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Today's Stichomancy for Marilyn Monroe

The first excerpt represents the element of Air. It speaks of mental influences and the process of thought, and is drawn from Fantastic Fables by Ambrose Bierce:

supposed to be the record of his own misdeeds showing through the whitewash, the Orator fell dead of mortification. Seeing the Orator fall dead of what they supposed to be atrophy of the organ of common-sense, his colleagues resolved that whenever they should adjourn because they were tired, it should be out of respect to the memory of him who had so frequently made them so.

Three of a Kind

A LAWYER in whom an instinct of justice had survived the wreck of his ignorance of law was retained for the defence of a burglar whom the police had taken after a desperate struggle with someone not in custody. In consultation with his client the Lawyer asked, "Have


Fantastic Fables
The second excerpt represents the element of Fire. It speaks of emotional influences and base passions, and is drawn from Bureaucracy by Honore de Balzac:

Poiret [reflecting that he had only five days more to stay in the office]. "But, gentlemen, what do you say about the man who stole that paper, who spied upon Rabourdin?" [Dutocq left the room.]

Fleury. "I say he is a Judas Iscariot. Who is he?"

Phellion [significantly]. "He is not here at THIS MOMENT."

Vimeux [enlightened]. "It is Dutocq!"

Phellion. "I have no proof of it, gentlemen. While you were gone, that young man, Monsieur de la Roche, nearly fainted here. See his tears on my desk!"

Poiret. "We held him fainting in our arms.--My key, the key of my domicile!--dear, dear! it is down his back." [Poiret goes hastily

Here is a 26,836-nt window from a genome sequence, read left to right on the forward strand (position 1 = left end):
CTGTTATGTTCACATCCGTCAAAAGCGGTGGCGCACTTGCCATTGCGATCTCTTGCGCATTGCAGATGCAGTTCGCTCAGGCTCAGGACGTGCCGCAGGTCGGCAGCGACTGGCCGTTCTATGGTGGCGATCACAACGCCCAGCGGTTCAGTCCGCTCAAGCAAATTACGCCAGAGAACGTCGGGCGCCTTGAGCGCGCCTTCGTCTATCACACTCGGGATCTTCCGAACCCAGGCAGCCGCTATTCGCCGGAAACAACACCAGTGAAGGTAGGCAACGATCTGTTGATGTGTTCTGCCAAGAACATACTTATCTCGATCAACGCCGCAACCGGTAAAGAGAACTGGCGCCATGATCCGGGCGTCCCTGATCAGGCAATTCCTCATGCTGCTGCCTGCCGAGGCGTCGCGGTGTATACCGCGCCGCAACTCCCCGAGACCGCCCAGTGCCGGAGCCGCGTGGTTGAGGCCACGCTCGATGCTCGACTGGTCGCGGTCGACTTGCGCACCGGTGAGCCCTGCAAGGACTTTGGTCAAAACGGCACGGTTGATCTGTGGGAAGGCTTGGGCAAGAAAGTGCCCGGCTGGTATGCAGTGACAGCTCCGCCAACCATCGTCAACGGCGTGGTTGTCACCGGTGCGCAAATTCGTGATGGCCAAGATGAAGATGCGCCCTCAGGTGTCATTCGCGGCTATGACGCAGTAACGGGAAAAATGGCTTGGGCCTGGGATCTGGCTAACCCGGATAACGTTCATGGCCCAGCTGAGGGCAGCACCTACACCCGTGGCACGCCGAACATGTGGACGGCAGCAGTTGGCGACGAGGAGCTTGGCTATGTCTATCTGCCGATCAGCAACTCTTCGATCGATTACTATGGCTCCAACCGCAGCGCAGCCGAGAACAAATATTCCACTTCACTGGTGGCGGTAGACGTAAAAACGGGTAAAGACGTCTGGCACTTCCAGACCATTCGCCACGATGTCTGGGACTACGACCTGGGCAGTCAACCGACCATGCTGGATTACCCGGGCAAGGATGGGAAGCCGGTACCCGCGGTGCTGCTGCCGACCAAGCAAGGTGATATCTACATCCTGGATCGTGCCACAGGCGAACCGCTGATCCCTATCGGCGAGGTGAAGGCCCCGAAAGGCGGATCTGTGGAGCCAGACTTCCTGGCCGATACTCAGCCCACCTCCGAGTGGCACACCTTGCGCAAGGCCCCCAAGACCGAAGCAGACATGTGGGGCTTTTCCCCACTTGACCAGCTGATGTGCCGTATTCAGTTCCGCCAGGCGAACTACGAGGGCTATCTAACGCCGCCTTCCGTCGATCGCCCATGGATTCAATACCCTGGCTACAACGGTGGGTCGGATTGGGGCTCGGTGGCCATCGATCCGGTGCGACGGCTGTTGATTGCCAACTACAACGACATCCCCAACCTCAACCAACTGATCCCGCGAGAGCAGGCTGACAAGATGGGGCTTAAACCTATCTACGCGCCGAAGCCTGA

The third excerpt represents the element of Water. It speaks of pure spiritual influences and feelings of love, and is drawn from The Apology by Xenophon:

the ten thousand.

PREPARER'S NOTE

This was typed from Dakyns' series, "The Works of Xenophon," a four-volume set. The complete list of Xenophon's works (though there is doubt about some of these) is:

Work Number of books

The Anabasis 7 The Hellenica 7 The Cyropaedia 8 The Memorabilia 4 The Symposium 1


The Apology
The fourth excerpt represents the element of Earth. It speaks of physical influences and the impact of the unseen on the visible world, and is drawn from The Crowd by Gustave le Bon:

such beliefs would seem impossible unless on the condition that they offer some mysterious absurdity. In consequence, the evident weakness of the socialist beliefs of to-day will not prevent them triumphing among the masses. Their real inferiority to all religious beliefs is solely the result of this consideration, that the ideal of happiness offered by the latter being realisable only in a future life, it was beyond the power of anybody to contest it. The socialist ideal of happiness being intended to be realised on earth, the vanity of its promises will at once appear as soon as the first efforts towards their realisation are made, and simultaneously the new belief will